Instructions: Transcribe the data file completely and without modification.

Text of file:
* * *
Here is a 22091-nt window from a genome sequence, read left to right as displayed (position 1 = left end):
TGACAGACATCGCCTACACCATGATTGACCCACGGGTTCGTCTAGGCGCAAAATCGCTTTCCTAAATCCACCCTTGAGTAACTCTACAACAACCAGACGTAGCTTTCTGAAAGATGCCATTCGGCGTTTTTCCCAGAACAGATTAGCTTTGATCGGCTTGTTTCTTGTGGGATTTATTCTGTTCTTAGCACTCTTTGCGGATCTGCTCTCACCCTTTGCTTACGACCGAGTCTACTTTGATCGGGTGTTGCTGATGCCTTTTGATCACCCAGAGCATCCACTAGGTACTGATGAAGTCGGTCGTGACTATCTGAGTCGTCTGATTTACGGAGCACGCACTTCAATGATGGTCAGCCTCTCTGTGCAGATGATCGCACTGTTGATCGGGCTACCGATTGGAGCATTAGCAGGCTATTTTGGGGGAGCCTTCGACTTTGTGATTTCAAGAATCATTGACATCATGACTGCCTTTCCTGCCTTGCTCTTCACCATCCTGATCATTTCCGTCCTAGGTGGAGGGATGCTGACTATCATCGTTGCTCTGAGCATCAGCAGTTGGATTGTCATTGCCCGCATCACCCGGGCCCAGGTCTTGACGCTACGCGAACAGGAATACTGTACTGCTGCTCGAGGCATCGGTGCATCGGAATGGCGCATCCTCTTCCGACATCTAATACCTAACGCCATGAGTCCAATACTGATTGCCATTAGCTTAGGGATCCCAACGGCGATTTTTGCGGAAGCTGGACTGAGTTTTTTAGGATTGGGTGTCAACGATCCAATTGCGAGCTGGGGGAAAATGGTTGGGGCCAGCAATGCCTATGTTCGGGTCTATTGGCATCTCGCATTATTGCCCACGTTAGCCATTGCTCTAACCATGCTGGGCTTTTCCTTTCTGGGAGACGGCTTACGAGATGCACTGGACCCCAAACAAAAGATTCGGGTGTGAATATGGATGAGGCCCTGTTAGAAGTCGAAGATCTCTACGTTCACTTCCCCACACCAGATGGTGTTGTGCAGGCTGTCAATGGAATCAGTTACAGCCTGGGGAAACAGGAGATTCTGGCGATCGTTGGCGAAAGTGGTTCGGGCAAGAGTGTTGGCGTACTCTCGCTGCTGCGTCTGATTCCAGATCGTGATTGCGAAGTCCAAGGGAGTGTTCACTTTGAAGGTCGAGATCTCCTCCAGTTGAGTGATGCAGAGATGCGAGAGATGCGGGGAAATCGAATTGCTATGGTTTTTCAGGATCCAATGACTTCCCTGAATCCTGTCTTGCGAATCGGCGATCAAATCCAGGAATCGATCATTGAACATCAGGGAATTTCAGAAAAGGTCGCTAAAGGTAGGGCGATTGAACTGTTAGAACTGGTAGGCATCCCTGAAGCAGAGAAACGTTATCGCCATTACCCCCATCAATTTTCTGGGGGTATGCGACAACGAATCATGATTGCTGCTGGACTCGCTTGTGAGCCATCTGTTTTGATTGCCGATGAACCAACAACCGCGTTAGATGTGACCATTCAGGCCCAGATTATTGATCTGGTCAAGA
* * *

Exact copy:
Here is a 22091-nt window from a genome sequence, read left to right as displayed (position 1 = left end):
TGACAGACATCGCCTACACCATGATTGACCCACGGGTTCGTCTAGGCGCAAAATCGCTTTCCTAAATCCACCCTTGAGTAACTCTACAACAACCAGACGTAGCTTTCTGAAAGATGCCATTCGGCGTTTTTCCCAGAACAGATTAGCTTTGATCGGCTTGTTTCTTGTGGGATTTATTCTGTTCTTAGCACTCTTTGCGGATCTGCTCTCACCCTTTGCTTACGACCGAGTCTACTTTGATCGGGTGTTGCTGATGCCTTTTGATCACCCAGAGCATCCACTAGGTACTGATGAAGTCGGTCGTGACTATCTGAGTCGTCTGATTTACGGAGCACGCACTTCAATGATGGTCAGCCTCTCTGTGCAGATGATCGCACTGTTGATCGGGCTACCGATTGGAGCATTAGCAGGCTATTTTGGGGGAGCCTTCGACTTTGTGATTTCAAGAATCATTGACATCATGACTGCCTTTCCTGCCTTGCTCTTCACCATCCTGATCATTTCCGTCCTAGGTGGAGGGATGCTGACTATCATCGTTGCTCTGAGCATCAGCAGTTGGATTGTCATTGCCCGCATCACCCGGGCCCAGGTCTTGACGCTACGCGAACAGGAATACTGTACTGCTGCTCGAGGCATCGGTGCATCGGAATGGCGCATCCTCTTCCGACATCTAATACCTAACGCCATGAGTCCAATACTGATTGCCATTAGCTTAGGGATCCCAACGGCGATTTTTGCGGAAGCTGGACTGAGTTTTTTAGGATTGGGTGTCAACGATCCAATTGCGAGCTGGGGGAAAATGGTTGGGGCCAGCAATGCCTATGTTCGGGTCTATTGGCATCTCGCATTATTGCCCACGTTAGCCATTGCTCTAACCATGCTGGGCTTTTCCTTTCTGGGAGACGGCTTACGAGATGCACTGGACCCCAAACAAAAGATTCGGGTGTGAATATGGATGAGGCCCTGTTAGAAGTCGAAGATCTCTACGTTCACTTCCCCACACCAGATGGTGTTGTGCAGGCTGTCAATGGAATCAGTTACAGCCTGGGGAAACAGGAGATTCTGGCGATCGTTGGCGAAAGTGGTTCGGGCAAGAGTGTTGGCGTACTCTCGCTGCTGCGTCTGATTCCAGATCGTGATTGCGAAGTCCAAGGGAGTGTTCACTTTGAAGGTCGAGATCTCCTCCAGTTGAGTGATGCAGAGATGCGAGAGATGCGGGGAAATCGAATTGCTATGGTTTTTCAGGATCCAATGACTTCCCTGAATCCTGTCTTGCGAATCGGCGATCAAATCCAGGAATCGATCATTGAACATCAGGGAATTTCAGAAAAGGTCGCTAAAGGTAGGGCGATTGAACTGTTAGAACTGGTAGGCATCCCTGAAGCAGAGAAACGTTATCGCCATTACCCCCATCAATTTTCTGGGGGTATGCGACAACGAATCATGATTGCTGCTGGACTCGCTTGTGAGCCATCTGTTTTGATTGCCGATGAACCAACAACCGCGTTAGATGTGACCATTCAGGCCCAGATTATTGATCTGGTCAAGA